In real life, Ed Greenwood is a large, well-padded, bearded man who is all too often mistaken for Santa Claus. He has worked in public libraries for forty years, and lives in an old farmhouse with more than 80,000 books. When he was younger, he loved exploring caves, fencing with swords, and camping. These days, he much prefers a well-padded fireside armchair where he can curl up and read books about exploring caves, fencing with swords, and camping. Or books about crazies in armor who ride dragons, hurl spells, and seek princesses in castles. Ed has lived for more than a decade in rural Ontario, but was born and raised in Don Mills, now part of Toronto. He comes from a literary family; his mother, Barbara Greenwood, is the author of several popular Canadian children’s books, including A Pioneer Story, A Question of Loyalty, and The Kids Book of Canada. Ed’s parents together wrote Stand Up! Speak Out! (a book on public speaking for novices), and his uncle W. G. Hardy was a major figure in Canadian literature decades ago, writing such bestsellers as The Unfulfilled, City of Libertines, The Scarlet Mantle, The Bloody Toga, and Alberta: A Bicentennial History.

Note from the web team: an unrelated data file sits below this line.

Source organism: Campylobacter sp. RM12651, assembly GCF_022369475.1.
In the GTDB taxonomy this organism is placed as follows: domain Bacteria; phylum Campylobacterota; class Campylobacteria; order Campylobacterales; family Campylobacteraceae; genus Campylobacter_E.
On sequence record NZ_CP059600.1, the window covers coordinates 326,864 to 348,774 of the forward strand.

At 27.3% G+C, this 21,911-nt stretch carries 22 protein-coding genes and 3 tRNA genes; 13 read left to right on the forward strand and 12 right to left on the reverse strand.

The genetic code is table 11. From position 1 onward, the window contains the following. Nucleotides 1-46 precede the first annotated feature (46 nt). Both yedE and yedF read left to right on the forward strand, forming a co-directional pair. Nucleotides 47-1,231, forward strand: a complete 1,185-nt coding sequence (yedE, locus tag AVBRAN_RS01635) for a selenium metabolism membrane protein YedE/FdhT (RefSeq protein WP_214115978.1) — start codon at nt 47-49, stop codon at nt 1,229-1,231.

Ed has been an editor of Dragon Magazine and a columnist for The Campaign Hack (Canada’s longest-running gaming magazine), the media magazine Realms, Polyhedron™ Newszine, Cryptych, and several other fantasy and gaming periodicals. Ed is a charter lifetime member of the RPGA (Role Playing Game Association) and a lifetime active member of SFWA (the Science Fiction & Fantasy Writers of America). Ed has been hailed as “the Canadian author of the great American novel” (bestselling fantasy author J. Robert King), “an industry legend” (Dragon Magazine), “one of the greats” (Games Magazine), and “a true genius” (bestselling SF and fantasy author Elaine Cunningham). Bestselling fantasy author Margaret Weis said of him: “Ed Greenwood is a master of fantasy adventure worldbuilding. His magic and wizardry are wondrous to all!”